One of the subjects of interest at this blog is the First Amendment. I got interested in Brett Kimberlin back in 2012 because of the unconstitutional gag order he was granted against Aaron Walker as part of a peace order. That struck me as an attack on Aaron’s First Amendment rights, and I wound up participating in the Everyone Blog About Brett Kimberlin Day blogburst. Because the hearings involved in the Kimberlin cases were within commuting distance of my home, I began attending them and writing about the various Kimberlin-related peace order petitions and lawsuits.
As a result, I became part of the story.
In late July, 2013, Brett Kimberlin filed a false criminal complaint against me accusing me of harassment. The charge was dropped by the Montgomery County State’s Attorney.
In late August, 2013, Brett Kimberlin sued Aaron Walker, Stacy McCain, Ali Akbar, Kimberlin Unmasked, and me in Montgomery County Circuit Court alleging a wide array of torts, including defamation and false light invasion of privacy. In July, 2014, most of that case was dismissed on summary judgment. The next month, Aaron, Stacy, Ali, and I received a directed verdict in our favor when Kimberlin was unable to put on enough evidence to allow the remaining case to go to the jury. Kimberlin appealed to the Court of Special Appeals, and a three-judge panel upheld the Circuit Court’s finding in January, 2016. Kimberlin has asked an rehearing en banc by the entire Court of Special Appeals.
In October, 2013, Brett Kimberlin sued over twenty defendants, including me, in federal court alleging a RICO conspiracy and civil rights claims as well as a laundry list of state law torts. On 17 March, 2015, the federal claims were throw out, except for one claim against Patrick Frey. Kimberlin tried to appeal to the Fourth Circuit Court of Appeals, but he was turned away because the case was still ongoing in the lower court. The remnant portion of the case has been limping along, and discovery finally ended last Friday. Kimberlin has sought to subpoena information from me, but I was not properly served. However, I voluntarily let him have the responsive information that I had. Because he was disappointed with what he received, he filed a motion to have me sanctioned. That motion is still pending.
In March, 2015, Kimberlin filed a false peace order petition against me that alleged I had harassed Mrs. Kimberlin’s elder daughter. On 13 March, 2015, that petition was denied.
The following Monday, 16 March, 2015, Kimberlin filed his second RICO lawsuit, the so-called Team Themis suit, against almost twenty defendants. My name was tacked on the end. (This was great timing; the first RICO suit was dismissed the next day.) That lawsuit was dismissed last week.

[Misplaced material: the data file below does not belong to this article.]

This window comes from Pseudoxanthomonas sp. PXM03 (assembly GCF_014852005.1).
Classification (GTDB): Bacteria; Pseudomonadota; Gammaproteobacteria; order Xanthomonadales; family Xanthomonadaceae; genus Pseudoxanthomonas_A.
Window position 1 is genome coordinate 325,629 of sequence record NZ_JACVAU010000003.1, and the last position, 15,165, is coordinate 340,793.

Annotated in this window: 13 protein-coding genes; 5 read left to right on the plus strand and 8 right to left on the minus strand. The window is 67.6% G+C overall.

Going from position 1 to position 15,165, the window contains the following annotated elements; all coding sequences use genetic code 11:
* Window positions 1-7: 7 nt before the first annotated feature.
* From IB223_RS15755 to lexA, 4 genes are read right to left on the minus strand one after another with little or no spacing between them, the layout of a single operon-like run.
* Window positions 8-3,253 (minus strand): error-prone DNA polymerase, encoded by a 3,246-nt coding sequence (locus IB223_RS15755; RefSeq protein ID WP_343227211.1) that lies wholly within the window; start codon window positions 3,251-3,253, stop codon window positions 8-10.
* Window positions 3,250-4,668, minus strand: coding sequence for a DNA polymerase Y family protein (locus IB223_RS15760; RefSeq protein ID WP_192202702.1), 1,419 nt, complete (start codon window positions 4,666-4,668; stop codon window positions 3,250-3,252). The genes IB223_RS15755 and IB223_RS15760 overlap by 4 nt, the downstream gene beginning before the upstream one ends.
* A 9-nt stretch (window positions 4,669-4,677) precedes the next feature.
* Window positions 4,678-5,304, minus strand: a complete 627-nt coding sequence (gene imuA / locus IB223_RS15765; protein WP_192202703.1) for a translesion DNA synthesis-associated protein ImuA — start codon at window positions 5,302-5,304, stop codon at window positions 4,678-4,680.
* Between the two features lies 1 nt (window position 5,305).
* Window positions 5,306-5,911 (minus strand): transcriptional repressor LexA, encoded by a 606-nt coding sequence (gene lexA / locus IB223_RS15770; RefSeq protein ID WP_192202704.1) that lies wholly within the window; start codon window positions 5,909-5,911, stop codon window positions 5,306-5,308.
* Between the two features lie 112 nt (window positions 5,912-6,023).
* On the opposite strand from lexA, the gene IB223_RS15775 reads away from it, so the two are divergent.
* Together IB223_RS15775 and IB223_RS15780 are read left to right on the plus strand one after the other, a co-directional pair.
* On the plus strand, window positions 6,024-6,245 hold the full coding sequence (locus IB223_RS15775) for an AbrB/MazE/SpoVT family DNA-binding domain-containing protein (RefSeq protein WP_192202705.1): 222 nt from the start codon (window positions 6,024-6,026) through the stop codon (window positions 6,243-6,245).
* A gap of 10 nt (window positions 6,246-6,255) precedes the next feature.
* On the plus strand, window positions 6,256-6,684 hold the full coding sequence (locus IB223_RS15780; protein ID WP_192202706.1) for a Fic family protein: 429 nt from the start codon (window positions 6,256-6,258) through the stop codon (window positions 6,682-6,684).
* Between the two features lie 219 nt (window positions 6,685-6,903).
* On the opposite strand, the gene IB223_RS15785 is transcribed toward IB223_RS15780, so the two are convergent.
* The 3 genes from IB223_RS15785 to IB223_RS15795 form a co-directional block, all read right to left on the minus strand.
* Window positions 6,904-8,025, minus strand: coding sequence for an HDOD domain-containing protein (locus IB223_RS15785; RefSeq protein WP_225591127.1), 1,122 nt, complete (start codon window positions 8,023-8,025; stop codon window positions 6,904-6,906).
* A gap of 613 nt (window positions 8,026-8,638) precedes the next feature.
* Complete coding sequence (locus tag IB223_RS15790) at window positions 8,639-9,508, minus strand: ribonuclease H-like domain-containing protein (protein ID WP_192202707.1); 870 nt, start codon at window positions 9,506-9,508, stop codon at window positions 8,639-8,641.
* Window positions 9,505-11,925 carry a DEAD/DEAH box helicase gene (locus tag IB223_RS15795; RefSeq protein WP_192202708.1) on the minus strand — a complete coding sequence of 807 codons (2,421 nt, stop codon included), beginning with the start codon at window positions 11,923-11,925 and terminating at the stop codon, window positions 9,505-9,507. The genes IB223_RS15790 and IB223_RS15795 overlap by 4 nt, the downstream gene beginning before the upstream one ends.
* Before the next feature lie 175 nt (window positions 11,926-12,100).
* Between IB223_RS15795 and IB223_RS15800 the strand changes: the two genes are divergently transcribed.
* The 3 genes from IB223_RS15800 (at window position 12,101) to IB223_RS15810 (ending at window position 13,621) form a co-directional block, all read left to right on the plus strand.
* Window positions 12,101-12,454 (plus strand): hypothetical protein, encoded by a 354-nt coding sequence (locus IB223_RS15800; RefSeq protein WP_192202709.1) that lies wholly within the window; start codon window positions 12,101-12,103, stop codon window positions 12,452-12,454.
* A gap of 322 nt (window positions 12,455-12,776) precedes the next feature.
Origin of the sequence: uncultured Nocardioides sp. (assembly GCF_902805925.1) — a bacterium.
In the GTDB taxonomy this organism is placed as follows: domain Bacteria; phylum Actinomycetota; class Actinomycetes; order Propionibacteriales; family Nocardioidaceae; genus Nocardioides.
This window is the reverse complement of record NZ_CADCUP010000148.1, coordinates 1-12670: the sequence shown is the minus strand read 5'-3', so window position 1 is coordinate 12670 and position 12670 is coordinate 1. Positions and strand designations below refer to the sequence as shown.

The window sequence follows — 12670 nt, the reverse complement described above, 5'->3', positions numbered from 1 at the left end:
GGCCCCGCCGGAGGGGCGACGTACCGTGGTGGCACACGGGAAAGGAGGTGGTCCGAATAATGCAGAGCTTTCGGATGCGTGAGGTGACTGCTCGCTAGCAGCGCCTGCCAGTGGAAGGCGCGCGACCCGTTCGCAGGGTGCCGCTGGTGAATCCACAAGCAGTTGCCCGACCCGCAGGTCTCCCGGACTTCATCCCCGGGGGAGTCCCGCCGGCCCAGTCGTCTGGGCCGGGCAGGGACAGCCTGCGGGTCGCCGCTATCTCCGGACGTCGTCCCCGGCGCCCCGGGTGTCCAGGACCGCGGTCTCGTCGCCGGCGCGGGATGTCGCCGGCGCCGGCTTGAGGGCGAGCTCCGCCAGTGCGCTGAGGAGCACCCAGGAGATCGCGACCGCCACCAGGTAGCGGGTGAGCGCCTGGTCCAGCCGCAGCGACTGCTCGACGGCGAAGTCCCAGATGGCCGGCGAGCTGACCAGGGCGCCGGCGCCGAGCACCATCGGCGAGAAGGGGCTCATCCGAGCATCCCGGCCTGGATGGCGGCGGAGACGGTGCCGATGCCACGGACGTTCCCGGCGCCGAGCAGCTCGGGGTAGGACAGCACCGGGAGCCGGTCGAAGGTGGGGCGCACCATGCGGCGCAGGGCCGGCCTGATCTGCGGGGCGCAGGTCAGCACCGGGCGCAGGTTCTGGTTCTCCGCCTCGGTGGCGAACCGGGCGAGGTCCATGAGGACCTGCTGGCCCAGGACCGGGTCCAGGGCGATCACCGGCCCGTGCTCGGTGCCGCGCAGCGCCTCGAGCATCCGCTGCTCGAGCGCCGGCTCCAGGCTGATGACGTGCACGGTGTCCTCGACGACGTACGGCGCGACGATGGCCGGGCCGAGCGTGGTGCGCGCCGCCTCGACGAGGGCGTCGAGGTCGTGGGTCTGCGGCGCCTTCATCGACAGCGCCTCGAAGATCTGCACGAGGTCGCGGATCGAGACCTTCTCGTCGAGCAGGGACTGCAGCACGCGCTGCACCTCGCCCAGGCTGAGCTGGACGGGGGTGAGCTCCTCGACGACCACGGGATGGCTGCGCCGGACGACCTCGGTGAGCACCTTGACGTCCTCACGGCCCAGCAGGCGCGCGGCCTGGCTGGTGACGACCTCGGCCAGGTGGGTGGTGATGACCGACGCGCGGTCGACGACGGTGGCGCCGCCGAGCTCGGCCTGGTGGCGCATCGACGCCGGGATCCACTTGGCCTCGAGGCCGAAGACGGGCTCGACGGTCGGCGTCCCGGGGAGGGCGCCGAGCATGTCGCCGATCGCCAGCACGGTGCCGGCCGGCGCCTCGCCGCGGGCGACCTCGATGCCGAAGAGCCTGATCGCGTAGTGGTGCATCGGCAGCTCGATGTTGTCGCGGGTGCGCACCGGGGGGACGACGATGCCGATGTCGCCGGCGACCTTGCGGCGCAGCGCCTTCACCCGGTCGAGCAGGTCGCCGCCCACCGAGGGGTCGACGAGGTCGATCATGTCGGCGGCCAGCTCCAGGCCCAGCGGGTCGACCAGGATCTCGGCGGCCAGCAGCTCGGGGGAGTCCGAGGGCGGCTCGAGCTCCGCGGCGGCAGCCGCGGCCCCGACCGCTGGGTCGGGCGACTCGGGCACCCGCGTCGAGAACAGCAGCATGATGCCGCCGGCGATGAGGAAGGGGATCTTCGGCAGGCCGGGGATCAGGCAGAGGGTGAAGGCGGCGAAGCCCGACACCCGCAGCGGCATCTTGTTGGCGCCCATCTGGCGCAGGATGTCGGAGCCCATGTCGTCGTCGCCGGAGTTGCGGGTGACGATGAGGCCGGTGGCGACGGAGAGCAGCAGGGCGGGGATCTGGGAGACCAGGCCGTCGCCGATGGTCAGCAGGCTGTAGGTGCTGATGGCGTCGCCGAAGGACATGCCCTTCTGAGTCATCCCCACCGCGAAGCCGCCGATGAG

On 15 April, 2015, Kimberlin filed another lawsuit in Montgomery County Circuit Court which essentially was the state law claims from his first federal RICO suit alleged against most of the same defendants. Michelle Malkin, Twitchy, Breitbart, Glenn Beck, Mercury Radio Arts, and The Blaze were dismissed from the suit in September, 2015. Aaron Walker was dismissed in January, 2016. Dan Backer, DB Capitol Services, Lee Stranahan, and I were dismissed yesterday. Of the four remaining defendants, Patrick Frey, Ali Akbar, and National Bloggers Club remain unserved, and Mandy Nagy is incompetent to defend herself following a devastating stroke.
Kimberlin appealed the denial of his bogus peace order petition, and his appeal was denied after a hearing in Montgomery County Circuit Court on 14 May, 2015.
A few days later, acting through his wife, Kimberlin filed a false criminal complaint based on the allegations in his peace order petition. In June, 2015, the Montgomery County State’s Attorney dropped the charge for lack of evidence.
So where are the cases now.
The peace orders and criminal charges are done.
The first state lawsuit has failed on appeal, and it’s unlikely that the Court of Special Appeals will bother with an en banc hearing and even more unlikely that the Court of Appeal (Maryland’s highest court) would grant a petition for certiorari and take the case.
The first RICO case isn’t over in the District Court and can’t be appealed until the claim against Patrick Frey is adjudicated there.
The second RICO is in now toast in the District Court. I expect that Kimberlin will file an appeal with the Fourth Circuit in a few days.
The second state lawsuit isn’t over yet either, and it can’t be appealed until the claims against the remaining four defendants are resolved.
So, for now, Patrick Ostronic, my pro bono attorney in the state cases, will be watching the Court of Special Appeals for a decision on an further hearing, and I’m lining up legal resources to deal with the expected appeal in RICO 2. And we shall see how Judge Hazel rules on that sanctions motion. Meanwhile, it’s become abundantly clear that the Rauhauser/Kimberlin strategy of on-the-cheap pro se litigation has backfired.
We’re dealing with people who have likely had no interaction with the court system beyond a traffic ticket; the potential for a pro se litigant to force them into expensive, long distance, lengthy, discovery laden litigation doesn’t seem to cross their minds.
—Neal Rauhauser, quoted by Stacy McCain.
Kimberlin now overlooks at his own risk the potential for a group of defendants, some with excellent legal resources, dedicated to the First Amendment to push back against his lawfare. Maybe, just maybe, he’ll begin to understand the potential costs of taking on dedicated pro se defendants with time and resources.